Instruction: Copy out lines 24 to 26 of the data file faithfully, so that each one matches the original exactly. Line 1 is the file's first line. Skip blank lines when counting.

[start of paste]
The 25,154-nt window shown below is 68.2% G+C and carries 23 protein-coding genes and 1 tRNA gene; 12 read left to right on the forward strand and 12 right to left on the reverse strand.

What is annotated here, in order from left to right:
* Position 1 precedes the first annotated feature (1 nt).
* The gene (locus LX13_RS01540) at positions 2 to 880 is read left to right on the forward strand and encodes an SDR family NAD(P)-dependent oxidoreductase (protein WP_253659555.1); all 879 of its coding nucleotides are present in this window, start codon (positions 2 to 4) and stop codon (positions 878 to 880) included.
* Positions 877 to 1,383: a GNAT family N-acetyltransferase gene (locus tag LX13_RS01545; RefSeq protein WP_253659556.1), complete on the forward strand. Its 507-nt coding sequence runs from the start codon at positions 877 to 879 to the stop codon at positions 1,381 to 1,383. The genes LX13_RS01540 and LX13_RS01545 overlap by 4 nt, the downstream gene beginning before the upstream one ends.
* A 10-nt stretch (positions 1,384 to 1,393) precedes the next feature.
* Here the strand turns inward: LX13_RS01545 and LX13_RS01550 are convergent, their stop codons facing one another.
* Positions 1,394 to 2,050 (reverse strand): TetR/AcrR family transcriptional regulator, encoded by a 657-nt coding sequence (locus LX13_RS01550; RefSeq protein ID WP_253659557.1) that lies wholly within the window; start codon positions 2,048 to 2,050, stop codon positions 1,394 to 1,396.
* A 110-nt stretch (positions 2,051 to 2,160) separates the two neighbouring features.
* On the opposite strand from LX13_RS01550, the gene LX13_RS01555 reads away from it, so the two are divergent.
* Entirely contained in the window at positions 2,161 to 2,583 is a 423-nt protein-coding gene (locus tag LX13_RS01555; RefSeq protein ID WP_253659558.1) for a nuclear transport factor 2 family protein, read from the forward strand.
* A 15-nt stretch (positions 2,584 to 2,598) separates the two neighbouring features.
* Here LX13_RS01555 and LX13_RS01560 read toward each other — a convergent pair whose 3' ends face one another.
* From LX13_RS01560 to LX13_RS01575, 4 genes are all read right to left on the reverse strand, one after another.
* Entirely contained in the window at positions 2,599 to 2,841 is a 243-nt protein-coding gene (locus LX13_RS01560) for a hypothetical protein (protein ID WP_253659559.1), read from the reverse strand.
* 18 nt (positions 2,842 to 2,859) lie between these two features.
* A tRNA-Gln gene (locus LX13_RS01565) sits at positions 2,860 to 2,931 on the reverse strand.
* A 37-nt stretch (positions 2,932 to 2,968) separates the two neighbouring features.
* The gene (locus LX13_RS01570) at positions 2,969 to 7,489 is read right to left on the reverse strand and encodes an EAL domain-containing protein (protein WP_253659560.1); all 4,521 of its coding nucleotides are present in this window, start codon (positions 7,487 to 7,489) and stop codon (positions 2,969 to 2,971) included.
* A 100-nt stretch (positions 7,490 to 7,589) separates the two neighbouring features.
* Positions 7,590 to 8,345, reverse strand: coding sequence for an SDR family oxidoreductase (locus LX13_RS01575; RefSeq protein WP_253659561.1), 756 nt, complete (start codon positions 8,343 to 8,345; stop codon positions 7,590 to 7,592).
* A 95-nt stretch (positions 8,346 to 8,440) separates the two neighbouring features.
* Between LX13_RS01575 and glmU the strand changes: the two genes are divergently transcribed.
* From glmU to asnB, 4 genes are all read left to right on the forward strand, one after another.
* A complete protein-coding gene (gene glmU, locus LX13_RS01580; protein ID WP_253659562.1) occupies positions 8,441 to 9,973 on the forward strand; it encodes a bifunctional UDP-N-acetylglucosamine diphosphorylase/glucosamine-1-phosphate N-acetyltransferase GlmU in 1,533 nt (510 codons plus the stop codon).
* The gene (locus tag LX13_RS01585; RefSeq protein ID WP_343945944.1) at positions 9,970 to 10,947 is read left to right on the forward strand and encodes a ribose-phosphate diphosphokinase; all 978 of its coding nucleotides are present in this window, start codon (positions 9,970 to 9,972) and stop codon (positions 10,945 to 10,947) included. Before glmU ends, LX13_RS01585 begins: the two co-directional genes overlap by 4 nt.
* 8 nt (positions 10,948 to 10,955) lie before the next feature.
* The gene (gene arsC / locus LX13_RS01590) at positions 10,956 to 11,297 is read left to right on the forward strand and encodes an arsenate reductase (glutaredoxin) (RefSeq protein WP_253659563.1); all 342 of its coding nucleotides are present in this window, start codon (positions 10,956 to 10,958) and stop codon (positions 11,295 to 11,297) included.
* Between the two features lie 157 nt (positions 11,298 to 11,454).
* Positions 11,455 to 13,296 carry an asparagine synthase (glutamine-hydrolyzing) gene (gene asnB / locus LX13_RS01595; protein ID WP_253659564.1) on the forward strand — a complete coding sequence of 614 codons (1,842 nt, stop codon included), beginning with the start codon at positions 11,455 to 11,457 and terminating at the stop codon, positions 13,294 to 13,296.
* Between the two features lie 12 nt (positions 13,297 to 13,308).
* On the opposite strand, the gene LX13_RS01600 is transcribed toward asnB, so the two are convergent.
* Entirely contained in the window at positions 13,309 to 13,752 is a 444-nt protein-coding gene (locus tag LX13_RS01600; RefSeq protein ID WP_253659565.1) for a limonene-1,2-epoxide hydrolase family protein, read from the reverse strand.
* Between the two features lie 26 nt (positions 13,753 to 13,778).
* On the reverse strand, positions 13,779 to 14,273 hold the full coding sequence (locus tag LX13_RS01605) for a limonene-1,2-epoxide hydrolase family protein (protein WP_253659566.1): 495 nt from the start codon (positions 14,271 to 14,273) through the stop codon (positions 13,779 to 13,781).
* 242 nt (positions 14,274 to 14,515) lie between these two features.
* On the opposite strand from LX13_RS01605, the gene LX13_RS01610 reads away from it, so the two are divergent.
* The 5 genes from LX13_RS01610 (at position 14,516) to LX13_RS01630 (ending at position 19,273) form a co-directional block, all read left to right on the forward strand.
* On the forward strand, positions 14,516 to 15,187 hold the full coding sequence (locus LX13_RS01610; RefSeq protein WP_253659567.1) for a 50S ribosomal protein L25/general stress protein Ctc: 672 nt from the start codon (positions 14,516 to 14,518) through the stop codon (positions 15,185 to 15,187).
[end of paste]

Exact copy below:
* From glmU to asnB, 4 genes are all read left to right on the forward strand, one after another.
* A complete protein-coding gene (gene glmU, locus LX13_RS01580; protein ID WP_253659562.1) occupies positions 8,441 to 9,973 on the forward strand; it encodes a bifunctional UDP-N-acetylglucosamine diphosphorylase/glucosamine-1-phosphate N-acetyltransferase GlmU in 1,533 nt (510 codons plus the stop codon).
* The gene (locus tag LX13_RS01585; RefSeq protein ID WP_343945944.1) at positions 9,970 to 10,947 is read left to right on the forward strand and encodes a ribose-phosphate diphosphokinase; all 978 of its coding nucleotides are present in this window, start codon (positions 9,970 to 9,972) and stop codon (positions 10,945 to 10,947) included. Before glmU ends, LX13_RS01585 begins: the two co-directional genes overlap by 4 nt.